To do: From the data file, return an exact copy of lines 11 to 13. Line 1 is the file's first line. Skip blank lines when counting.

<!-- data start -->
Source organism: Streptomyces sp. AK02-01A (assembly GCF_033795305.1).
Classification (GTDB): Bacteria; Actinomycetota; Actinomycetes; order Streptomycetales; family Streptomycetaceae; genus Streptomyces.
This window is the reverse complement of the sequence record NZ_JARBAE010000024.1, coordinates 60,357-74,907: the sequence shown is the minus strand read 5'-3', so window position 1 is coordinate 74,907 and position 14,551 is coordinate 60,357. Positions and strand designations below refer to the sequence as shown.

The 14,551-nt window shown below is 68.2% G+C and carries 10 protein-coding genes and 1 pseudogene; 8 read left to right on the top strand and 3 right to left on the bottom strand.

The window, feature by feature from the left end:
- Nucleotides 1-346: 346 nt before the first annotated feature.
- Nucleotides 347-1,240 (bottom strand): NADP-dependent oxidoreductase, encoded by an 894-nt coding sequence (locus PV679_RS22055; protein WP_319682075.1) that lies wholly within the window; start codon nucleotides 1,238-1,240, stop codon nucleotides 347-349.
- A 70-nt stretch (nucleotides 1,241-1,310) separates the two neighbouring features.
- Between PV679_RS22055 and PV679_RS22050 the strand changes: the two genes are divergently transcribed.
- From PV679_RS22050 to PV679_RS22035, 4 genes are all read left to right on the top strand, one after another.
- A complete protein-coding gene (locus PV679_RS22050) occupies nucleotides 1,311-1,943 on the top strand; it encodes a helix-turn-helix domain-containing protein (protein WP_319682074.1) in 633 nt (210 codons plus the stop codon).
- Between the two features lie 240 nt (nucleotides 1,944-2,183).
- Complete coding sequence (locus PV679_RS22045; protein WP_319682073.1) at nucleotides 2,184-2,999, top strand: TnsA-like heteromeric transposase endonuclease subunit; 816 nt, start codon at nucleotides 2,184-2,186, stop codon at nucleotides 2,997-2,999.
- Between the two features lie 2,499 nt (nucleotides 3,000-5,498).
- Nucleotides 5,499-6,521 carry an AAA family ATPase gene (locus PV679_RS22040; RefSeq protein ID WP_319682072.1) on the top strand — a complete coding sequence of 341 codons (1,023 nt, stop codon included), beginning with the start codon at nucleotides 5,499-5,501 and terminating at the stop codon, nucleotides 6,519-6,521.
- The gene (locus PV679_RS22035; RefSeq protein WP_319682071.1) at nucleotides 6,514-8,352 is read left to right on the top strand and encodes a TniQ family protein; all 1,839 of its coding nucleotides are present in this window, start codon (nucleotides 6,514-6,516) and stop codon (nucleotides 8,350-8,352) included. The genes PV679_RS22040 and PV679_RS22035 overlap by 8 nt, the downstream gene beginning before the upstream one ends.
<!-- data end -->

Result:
- A complete protein-coding gene (locus PV679_RS22050) occupies nucleotides 1,311-1,943 on the top strand; it encodes a helix-turn-helix domain-containing protein (protein WP_319682074.1) in 633 nt (210 codons plus the stop codon).
- Between the two features lie 240 nt (nucleotides 1,944-2,183).
- Complete coding sequence (locus PV679_RS22045; protein WP_319682073.1) at nucleotides 2,184-2,999, top strand: TnsA-like heteromeric transposase endonuclease subunit; 816 nt, start codon at nucleotides 2,184-2,186, stop codon at nucleotides 2,997-2,999.